Skip to content

GAME REVIEW: DEAR ESTHER (PC)

We haven't done a review for a while since we've been hung up on games of yesteryear like Battlefield 3, Saints Row: The Third, and Amnesia: The Dark Descent. After seeing the scrolling ads over and over again on Steam, I decided to take a risk with indie title Dear Esther. It was a risk that yielded very little reward.

Dear Esther... (*farts into microphone*)


I played Dear Esther having absolutely no idea what it was and having no expectations launching the game. The trailers and pics made me assume it was a first person adventure/puzzle game. Kind of like Myst or my new favorite virtual laxative Amnesia. I was way off and I can honestly tell you there is nothing else out there like this game. I don't know even know if this qualifies as a game.

The closest thing I can relate it to is the video game equivalent to an artsy film student thesis. When I was in college, I took a bunch of film classes and participated in numerous student film festivals where I had to make shorts alongside other students. While I made short films about assassins that killed people's pets for a living, there were always so many of these weird, experimental, overly philosophical, and incomprehensible projects that involved something like a character sitting in an empty room, narrating a poem heavy with metaphors, subtexts, and analogies that covered some personal issue only the filmmaker knew. Like his struggle with Aderol addiction or coping with being an Eskimo in an anti-Inuit society.

That's exactly what Dear Esther is. An artsy-fartsy interactive poem. There is no attack button and no run button. There isn't even an interact button. You simply walk a linear path on a deserted island as a narrator pieces together a story written by an unknown writer. It takes about an hour and a half to complete and cost me $10.00. Not exactly the ideal way for me to spend 6 Costco hot dogs worth of cash or a Sunday evening.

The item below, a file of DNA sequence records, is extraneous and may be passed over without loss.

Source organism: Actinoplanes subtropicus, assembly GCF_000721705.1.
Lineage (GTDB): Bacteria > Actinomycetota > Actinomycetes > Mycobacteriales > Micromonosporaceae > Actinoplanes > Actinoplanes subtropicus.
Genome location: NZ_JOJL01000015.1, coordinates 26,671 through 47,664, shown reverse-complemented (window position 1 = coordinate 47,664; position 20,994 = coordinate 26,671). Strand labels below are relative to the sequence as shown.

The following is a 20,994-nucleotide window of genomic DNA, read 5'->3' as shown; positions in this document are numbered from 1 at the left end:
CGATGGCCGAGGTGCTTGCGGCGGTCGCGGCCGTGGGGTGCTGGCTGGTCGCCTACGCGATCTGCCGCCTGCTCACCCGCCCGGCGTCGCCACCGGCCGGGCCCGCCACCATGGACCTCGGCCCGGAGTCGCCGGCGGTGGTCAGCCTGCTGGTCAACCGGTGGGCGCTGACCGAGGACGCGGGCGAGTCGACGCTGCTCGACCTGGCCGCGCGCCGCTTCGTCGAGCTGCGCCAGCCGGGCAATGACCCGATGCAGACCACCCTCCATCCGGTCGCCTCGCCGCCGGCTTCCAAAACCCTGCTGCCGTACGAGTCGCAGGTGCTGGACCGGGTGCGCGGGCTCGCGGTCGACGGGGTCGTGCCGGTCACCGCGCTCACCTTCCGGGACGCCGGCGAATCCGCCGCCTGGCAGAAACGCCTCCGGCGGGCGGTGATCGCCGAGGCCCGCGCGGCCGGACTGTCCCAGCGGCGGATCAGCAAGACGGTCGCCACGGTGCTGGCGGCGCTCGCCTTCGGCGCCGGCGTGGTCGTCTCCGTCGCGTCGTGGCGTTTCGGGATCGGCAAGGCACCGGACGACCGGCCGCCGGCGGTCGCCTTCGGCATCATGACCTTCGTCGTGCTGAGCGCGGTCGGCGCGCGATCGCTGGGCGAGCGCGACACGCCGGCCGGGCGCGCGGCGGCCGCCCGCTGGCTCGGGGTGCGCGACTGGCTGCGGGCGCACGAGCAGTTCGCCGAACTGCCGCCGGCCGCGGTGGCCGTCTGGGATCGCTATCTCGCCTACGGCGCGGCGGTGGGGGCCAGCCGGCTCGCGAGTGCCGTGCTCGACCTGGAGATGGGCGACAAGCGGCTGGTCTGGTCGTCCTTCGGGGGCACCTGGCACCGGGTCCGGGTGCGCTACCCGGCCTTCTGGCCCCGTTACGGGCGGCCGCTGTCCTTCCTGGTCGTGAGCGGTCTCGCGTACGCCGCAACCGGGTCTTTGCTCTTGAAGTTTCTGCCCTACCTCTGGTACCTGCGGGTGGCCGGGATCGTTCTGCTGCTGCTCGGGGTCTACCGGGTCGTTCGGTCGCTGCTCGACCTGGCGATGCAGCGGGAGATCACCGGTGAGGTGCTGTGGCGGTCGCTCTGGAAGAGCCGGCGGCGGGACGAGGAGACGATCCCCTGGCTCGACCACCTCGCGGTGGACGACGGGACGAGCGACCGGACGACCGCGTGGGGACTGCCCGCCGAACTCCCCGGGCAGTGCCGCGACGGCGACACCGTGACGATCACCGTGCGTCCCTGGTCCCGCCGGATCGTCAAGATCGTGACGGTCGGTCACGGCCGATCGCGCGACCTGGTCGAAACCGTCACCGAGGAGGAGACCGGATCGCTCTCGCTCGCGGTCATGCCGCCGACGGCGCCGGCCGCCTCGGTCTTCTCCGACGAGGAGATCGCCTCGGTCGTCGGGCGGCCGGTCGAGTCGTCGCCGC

I will say the crowning achievement of this game, the one thing that lead me to finish it were the graphics. Despite being made on the dated Source engine, the game sure is purdy. The textures and landscapes are surreal and beautifully designed. It's not a serious technical eyeball fucker like Battlefield 3 or Uncharted but its still amazing artistically. I'd say the guys who made this definitely have a future in level/world design.

The most enjoyable part of this game was framing and taking these screenshots.


Despite my complete lack of enjoyment in this game, I'm pleased to see that the gaming industry has come far enough to permit this kind of project. I think it shows serious evolution in the medium now that anyone with an idea and dedication has an outlet to distribute their creation. And considering that the guys who made this just signed on to help develop Amnesia 2 (and the graphics in Dear Esther look infinitely better than Amnesia), I think this game will lead to some promising titles in the future.

I just wish it didn't cost me ten fucking dollars.

The verdict - Empty set. Dear Esther cannot be validly compared to any other game.


XOXO,
Abortion Fist

< Older Posts | Newer Posts >
7261 hits

Trackbacks

No Trackbacks

Comments

Display comments as Linear | Threaded

No comments

Add Comment

Enclosing asterisks marks text as bold (*word*), underscore are made via _word_.
Standard emoticons like :-) and ;-) are converted to images.
Pavatar, Pavatar, Pavatar, Pavatar, Pavatar, Pavatar author images supported.
What's the name of this blog?

To prevent automated Bots from commentspamming, please enter the string you see in the image below in the appropriate input box. Your comment will only be submitted if the strings match. Please ensure that your browser supports and accepts cookies, or your comment cannot be verified correctly.
CAPTCHA

Form options